World Leaders Unite
President Donald Trump kicked off Wednesday, the third day of his state visit to the U.K., at a special D-Day commemoration event in Portsmouth to mark 75 years since the Allies invaded Nazi-occupied France during WWII.
Trump sat in the royal box, joined (from left) by French President Emmanuel Macron, departing British Prime Minister Theresa May, Prince Charles, Queen Elizabeth, First Lady Melania Trump, Greek president Prokopis Pavlopoulos, German Chancellor Angela Merkel and others.
The President and First Lady
The president and Mrs. Trump looked to the stage before them as the story of the Normandy landings was retold.
After You, Prime Minister
Trump walked alongside May, one day after the pair attended business meetings together and participated in a joint news conference.
“I’ve always talked openly with you, Donald, when we have taken a different approach and you’ve done the same with me,” May said. “I’ve always believed that cooperation and compromise are the basis of strong alliances, and nowhere is this more true than in the special relationship.”
A Close Chat
At one point during the ceremony, Trump leaned in close to speak with the Queen. Earlier in the week, he sparked some debate when he touched her on the back at a Buckingham Palace banquet.
“I congratulated him [on the birth of his son Archie] and I think he’s a terrific guy,” Trump said. “He spent a lot of time talking to Ivanka and talking to my family. I went up, he couldn’t have been nicer.”
Trump, with May, Charles, the Queen and Mrs. Trump, joined leaders from 16 other countries to sign a proclamation that vowed to never repeat the horrors of World War II.
“In this way we salute the surviving veterans of D-Day and we honor the memories of those who came before us,” the proclamation read, according to The Times.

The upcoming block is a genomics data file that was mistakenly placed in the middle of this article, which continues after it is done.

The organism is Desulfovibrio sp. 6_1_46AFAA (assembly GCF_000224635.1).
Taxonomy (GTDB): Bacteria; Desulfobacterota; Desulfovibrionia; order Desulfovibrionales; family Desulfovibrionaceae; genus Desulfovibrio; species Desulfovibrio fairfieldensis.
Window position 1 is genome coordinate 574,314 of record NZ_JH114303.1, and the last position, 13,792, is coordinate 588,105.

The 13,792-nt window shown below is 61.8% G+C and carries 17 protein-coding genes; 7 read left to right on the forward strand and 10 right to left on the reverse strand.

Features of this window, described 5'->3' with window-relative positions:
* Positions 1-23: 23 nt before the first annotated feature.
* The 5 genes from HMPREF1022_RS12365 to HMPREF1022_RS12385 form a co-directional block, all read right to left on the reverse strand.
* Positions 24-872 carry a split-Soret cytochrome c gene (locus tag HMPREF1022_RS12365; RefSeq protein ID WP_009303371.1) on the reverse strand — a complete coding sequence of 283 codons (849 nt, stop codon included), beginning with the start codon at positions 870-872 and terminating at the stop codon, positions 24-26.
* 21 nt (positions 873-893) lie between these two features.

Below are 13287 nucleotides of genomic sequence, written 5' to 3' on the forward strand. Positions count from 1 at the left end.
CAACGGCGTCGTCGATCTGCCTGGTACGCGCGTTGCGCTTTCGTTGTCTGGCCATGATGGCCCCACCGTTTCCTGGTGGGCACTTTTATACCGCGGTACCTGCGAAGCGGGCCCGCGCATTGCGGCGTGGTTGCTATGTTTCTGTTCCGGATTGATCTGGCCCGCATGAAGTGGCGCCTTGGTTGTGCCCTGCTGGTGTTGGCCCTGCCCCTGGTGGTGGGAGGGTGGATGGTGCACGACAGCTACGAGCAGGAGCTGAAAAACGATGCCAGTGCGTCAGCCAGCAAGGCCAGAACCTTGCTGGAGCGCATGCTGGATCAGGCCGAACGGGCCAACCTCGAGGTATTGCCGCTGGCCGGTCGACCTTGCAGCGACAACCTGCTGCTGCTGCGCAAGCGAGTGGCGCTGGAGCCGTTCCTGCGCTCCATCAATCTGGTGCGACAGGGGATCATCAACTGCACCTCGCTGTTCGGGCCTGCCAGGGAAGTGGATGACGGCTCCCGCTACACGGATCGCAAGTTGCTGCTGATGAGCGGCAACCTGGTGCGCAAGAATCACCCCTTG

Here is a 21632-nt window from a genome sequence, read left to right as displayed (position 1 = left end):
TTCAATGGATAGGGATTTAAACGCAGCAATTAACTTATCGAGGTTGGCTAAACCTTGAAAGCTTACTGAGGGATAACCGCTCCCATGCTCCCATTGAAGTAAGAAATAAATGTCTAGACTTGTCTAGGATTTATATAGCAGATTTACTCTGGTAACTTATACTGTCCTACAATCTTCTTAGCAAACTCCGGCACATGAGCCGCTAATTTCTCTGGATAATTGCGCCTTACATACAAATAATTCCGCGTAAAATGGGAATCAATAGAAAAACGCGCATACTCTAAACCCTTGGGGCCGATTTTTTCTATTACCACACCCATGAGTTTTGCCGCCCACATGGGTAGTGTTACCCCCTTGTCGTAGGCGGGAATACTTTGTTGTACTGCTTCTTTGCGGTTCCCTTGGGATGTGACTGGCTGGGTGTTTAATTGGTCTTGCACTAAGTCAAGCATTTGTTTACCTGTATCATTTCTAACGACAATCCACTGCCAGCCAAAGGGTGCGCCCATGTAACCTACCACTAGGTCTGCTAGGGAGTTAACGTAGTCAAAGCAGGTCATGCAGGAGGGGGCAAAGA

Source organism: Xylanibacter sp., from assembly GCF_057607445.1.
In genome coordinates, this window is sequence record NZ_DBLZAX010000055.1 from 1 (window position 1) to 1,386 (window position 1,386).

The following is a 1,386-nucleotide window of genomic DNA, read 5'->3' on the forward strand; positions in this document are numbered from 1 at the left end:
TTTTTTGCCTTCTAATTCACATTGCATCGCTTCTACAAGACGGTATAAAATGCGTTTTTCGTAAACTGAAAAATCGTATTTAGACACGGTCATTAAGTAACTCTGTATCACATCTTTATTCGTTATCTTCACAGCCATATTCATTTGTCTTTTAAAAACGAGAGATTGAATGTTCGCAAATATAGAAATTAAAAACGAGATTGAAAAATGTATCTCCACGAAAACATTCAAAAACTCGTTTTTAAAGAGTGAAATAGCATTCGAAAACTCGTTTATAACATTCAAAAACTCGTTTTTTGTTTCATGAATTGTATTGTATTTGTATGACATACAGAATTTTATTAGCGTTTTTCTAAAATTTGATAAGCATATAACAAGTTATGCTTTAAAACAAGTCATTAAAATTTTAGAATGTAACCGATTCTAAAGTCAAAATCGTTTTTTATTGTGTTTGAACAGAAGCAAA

An FDR Prayer
Trump took the stage during the events to read a prayer given by Franklin D. Roosevelt on the radio during the Normandy landings, after which dancers joined him and danced to “Boogie Woogie Bugle Boy of Company B” by the Andrews Sisters.
A Global Group
Trump took part in a photo op with nearly two dozen world leaders at the D-Day commemoration, including from Slovakia, Poland, Canada, Luxembourg, Norway, Belgium, Czech Republic, Australia, the Netherlands, New Zealand, France, Greece, Germany and Denmark.
Meeting with Merkel
While in Portsmouth, Trump met with Germany’s Merkel for about 10 minutes to discuss Libya and West Africa, White House Press Secretary Sarah Sanders said. She added that the leaders agreed to talk further at the G20 later this month in Japan.
A Meghan Markle Clarification
In his Good Morning Britain interview, Trump addressed his recent quotes in The Sun in which he was recorded calling Duchess of Sussex Meghan Markle “nasty” after hearing she’d made comments critical of him in 2016.
“The question was asked to me, and I didn’t know that she said anything bad about me,” Trump told Morgan. “It sounds like she did and that’s okay, I mean, hey join the crowd … I said, ‘Well, I didn’t know she was nasty.’ I wasn’t referring to, ‘She is nasty,’ I said she was nasty about me. But I said, you know, she’s doing a good job, I hope she enjoys her life.”
He continued, “I think she’s very nice. Honestly, I don’t know her … She was nasty to me and that’s okay for her to be nasty. It’s not good for me to be nasty to her. And I wasn’t. In fact, I think she’s doing very well.”
Protests in Portsmouth
Just as they did in London, protesters hit the streets in Portsmouth, flooding Guildhall Square with signs reading things like “Dump Trump” and “No to Racism.”
The Protests Continue
The protesters got creative with their signs, with one woman writing, “Keep your tiny, groping, racist hands off our [National Health Service] ‘Mr.’ President.”
An Irish Entrance
After the events in Portsmouth, Trump and Mrs. Trump headed to Ireland via Air Force One, touching down in Shannon Airport.
Trump Meets Leo Varadkar
Upon his arrival in Ireland, Trump was greeted by the Irish leader, Leo Varadkar.
Trump and Varadkar sat down for a brief meeting at the airport, where they participated in a joint news conference.
“I think it will all work out very well, and also for you with your wall, your border,” Trump said, as Varadkar jumped in to say that, actually, Ireland wanted to avoid a border or wall, according to The Guardian.
“I think you do, I think you do,” Trump said. “The way it works now is good, you want to try and to keep it that way. I know that’s a big point of contention with respect to Brexit. I’m sure it’s going to work out very well.”
On Thursday, the final day of his trip, the president is in France to mark the D-Day anniversary at Normanday.